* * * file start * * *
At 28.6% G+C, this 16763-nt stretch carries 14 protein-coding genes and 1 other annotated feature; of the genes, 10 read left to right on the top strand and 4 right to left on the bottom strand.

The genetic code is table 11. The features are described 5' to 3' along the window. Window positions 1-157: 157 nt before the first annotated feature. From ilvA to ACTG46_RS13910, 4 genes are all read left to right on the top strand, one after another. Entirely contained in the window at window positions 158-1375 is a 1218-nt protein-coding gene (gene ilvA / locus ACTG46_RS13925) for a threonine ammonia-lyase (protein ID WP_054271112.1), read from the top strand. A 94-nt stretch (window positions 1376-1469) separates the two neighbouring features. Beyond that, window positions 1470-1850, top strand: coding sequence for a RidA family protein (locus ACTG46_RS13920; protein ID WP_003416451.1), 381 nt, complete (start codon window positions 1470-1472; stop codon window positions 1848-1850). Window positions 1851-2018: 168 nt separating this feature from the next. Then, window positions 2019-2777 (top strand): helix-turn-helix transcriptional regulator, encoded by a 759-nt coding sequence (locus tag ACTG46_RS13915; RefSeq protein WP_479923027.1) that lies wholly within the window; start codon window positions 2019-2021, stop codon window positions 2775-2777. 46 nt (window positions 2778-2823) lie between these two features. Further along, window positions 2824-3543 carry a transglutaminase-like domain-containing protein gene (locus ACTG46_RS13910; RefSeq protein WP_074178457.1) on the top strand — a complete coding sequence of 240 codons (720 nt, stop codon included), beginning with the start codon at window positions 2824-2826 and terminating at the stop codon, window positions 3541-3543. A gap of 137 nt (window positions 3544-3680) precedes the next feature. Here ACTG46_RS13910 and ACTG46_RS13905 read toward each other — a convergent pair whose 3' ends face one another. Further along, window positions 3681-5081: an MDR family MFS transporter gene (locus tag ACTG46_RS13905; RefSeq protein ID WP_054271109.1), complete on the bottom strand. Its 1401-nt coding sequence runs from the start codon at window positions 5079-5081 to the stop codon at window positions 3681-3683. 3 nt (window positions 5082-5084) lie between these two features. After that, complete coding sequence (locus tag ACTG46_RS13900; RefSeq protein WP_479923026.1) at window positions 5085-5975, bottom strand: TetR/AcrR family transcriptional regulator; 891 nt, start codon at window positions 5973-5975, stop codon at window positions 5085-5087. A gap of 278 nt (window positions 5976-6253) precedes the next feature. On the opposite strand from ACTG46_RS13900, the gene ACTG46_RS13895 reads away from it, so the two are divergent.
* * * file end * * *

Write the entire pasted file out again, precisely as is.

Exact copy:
At 28.6% G+C, this 16763-nt stretch carries 14 protein-coding genes and 1 other annotated feature; of the genes, 10 read left to right on the top strand and 4 right to left on the bottom strand.

The genetic code is table 11. The features are described 5' to 3' along the window. Window positions 1-157: 157 nt before the first annotated feature. From ilvA to ACTG46_RS13910, 4 genes are all read left to right on the top strand, one after another. Entirely contained in the window at window positions 158-1375 is a 1218-nt protein-coding gene (gene ilvA / locus ACTG46_RS13925) for a threonine ammonia-lyase (protein ID WP_054271112.1), read from the top strand. A 94-nt stretch (window positions 1376-1469) separates the two neighbouring features. Beyond that, window positions 1470-1850, top strand: coding sequence for a RidA family protein (locus ACTG46_RS13920; protein ID WP_003416451.1), 381 nt, complete (start codon window positions 1470-1472; stop codon window positions 1848-1850). Window positions 1851-2018: 168 nt separating this feature from the next. Then, window positions 2019-2777 (top strand): helix-turn-helix transcriptional regulator, encoded by a 759-nt coding sequence (locus tag ACTG46_RS13915; RefSeq protein WP_479923027.1) that lies wholly within the window; start codon window positions 2019-2021, stop codon window positions 2775-2777. 46 nt (window positions 2778-2823) lie between these two features. Further along, window positions 2824-3543 carry a transglutaminase-like domain-containing protein gene (locus ACTG46_RS13910; RefSeq protein WP_074178457.1) on the top strand — a complete coding sequence of 240 codons (720 nt, stop codon included), beginning with the start codon at window positions 2824-2826 and terminating at the stop codon, window positions 3541-3543. A gap of 137 nt (window positions 3544-3680) precedes the next feature. Here ACTG46_RS13910 and ACTG46_RS13905 read toward each other — a convergent pair whose 3' ends face one another. Further along, window positions 3681-5081: an MDR family MFS transporter gene (locus tag ACTG46_RS13905; RefSeq protein ID WP_054271109.1), complete on the bottom strand. Its 1401-nt coding sequence runs from the start codon at window positions 5079-5081 to the stop codon at window positions 3681-3683. 3 nt (window positions 5082-5084) lie between these two features. After that, complete coding sequence (locus tag ACTG46_RS13900; RefSeq protein WP_479923026.1) at window positions 5085-5975, bottom strand: TetR/AcrR family transcriptional regulator; 891 nt, start codon at window positions 5973-5975, stop codon at window positions 5085-5087. A gap of 278 nt (window positions 5976-6253) precedes the next feature. On the opposite strand from ACTG46_RS13900, the gene ACTG46_RS13895 reads away from it, so the two are divergent.